A legal dispute over UCLA’s sale of the Hannah Carter Japanese Garden has been resolved.
The university and the Caldwell family issued the following joint statement on Oct. 1:
“The Caldwells and UCLA have settled all of their disputes in connection with their lawsuit, Caldwell vs. The Regents of the University of California.
“The Caldwells and UCLA recognize that both sides worked together in good faith to reach a resolution that both honors Regent Carter’s legacy through continued preservation of the garden while allowing the university to focus on its primary mission of education and research.
“The settlement will allow the university to sell the residence and Hannah Carter Japanese Garden together with conditions that will preserve the garden for no less than 30 years.
“Both sides feel it is a fair and reasonable settlement and look forward to working together to fulfill the terms of the settlement.”
Edward Carter, a member of the UC Board of Regents from 1952 to 1988, facilitated UCLA’s acquisition of the garden and an adjacent residence from the original owners in 1964. UCLA agreed to enter into an escrow to purchase the garden and Carter agreed to enter into an escrow to purchase the residence.
The parties agreed that Carter would bequeath the residence to the university, reserving for himself a life estate and the ability of his wife, Hannah, to live in the residence for two years after his death. Thereafter, the residence was to be used by the university’s chief administrative officer or “distinguished guests.”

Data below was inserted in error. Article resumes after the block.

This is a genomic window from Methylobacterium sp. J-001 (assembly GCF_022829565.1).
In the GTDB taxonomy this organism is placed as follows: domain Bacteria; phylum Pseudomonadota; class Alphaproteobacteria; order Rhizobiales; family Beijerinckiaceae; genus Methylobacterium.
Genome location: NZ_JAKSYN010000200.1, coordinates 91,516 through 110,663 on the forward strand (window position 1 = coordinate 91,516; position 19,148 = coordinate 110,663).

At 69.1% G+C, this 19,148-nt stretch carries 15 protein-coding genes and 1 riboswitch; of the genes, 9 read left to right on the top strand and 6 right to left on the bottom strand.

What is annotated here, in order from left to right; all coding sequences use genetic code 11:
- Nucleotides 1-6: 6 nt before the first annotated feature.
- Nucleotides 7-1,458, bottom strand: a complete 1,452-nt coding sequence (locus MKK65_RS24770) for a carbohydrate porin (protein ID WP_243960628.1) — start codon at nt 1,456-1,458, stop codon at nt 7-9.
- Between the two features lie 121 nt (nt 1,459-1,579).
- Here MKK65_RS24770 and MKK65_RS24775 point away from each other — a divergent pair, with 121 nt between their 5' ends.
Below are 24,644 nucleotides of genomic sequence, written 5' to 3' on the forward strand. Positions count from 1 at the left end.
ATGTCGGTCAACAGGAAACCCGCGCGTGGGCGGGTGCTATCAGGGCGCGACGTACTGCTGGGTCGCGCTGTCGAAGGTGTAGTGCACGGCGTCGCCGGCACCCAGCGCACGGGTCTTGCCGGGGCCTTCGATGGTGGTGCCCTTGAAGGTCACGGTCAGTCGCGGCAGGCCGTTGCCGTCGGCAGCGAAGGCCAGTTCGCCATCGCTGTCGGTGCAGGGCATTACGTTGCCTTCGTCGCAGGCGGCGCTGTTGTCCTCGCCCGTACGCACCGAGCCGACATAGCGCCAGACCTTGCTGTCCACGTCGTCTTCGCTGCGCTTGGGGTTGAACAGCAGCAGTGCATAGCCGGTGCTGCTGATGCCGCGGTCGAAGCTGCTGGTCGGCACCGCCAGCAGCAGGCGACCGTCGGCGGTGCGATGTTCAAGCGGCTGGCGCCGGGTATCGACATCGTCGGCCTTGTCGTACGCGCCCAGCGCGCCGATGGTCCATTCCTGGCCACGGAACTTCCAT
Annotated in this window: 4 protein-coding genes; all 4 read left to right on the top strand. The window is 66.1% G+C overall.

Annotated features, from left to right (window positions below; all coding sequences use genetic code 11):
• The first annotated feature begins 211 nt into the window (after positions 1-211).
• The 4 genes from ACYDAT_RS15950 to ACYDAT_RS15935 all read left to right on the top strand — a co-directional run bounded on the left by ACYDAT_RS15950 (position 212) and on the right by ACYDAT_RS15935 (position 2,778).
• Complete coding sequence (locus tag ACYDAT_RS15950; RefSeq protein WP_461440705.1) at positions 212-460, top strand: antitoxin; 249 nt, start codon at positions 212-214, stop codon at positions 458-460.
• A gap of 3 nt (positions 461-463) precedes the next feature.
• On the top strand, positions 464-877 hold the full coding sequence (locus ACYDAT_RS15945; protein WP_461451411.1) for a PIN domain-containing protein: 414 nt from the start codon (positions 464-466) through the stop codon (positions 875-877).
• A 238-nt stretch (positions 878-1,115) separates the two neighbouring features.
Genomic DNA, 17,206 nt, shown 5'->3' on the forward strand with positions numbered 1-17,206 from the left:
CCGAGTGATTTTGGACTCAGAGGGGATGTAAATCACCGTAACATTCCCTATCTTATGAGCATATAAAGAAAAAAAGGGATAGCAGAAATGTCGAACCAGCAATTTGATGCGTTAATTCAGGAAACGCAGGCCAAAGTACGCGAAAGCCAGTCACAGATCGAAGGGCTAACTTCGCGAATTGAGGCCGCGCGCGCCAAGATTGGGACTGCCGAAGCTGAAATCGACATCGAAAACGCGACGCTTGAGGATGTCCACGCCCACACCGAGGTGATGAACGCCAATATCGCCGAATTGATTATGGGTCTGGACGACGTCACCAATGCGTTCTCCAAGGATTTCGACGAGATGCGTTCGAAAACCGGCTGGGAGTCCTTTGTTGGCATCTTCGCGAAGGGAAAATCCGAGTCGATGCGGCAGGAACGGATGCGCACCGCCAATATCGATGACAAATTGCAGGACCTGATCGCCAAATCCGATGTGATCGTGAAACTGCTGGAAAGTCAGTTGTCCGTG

Under the 1964 agreement, UCLA was required to “maintain the existing Japanese garden … in good condition and repair,” and, if it sold the residence, to sell it together with the garden.
A new agreement in 1982 deleted the requirement that the garden be sold with the residence and required the university “to retain the garden portion in perpetuity” as the Hannah Carter Japanese Garden.
Edward Carter died in 1996 and Hannah Carter continued to live in the residence. A 1999 amendment gave her the right to rent the residence for an extended period and gave UCLA the option to keep or sell the residence once her occupancy ended. She passed away in April 2009.
In May 2009, the chancellor of UCLA sent a letter to Mrs. Carter’s daughter Anne Caldwell, assuring her that her mother’s “name and legacy will live on through the Hannah Carter Japanese Garden, a beautiful reminder of her gracious and giving spirit.” There was no mention of the university’s intent to sell the garden.
In July 2010, UCLA filed a “petition to modify trust” in probate court in Alameda County, where the University of California system is headquartered, seeking authorization to sell the garden “in deviation from an agreement with the donor who funded its purchase.” The petition was granted in September 2010.
UCLA listed the garden for sale at a price of $5.7 million, with no requirement that the garden be preserved or maintained. The residence was listed for sale for $9 million.
After learning of the proposed sale, the Caldwells filed a complaint in May 2012, alleging breach of contract. The following month, they moved for a preliminary injunction to block the sale and force UCLA to continue to maintain the garden. UCLA claimed that the family lacked standing to challenge or enforce a charitable trust.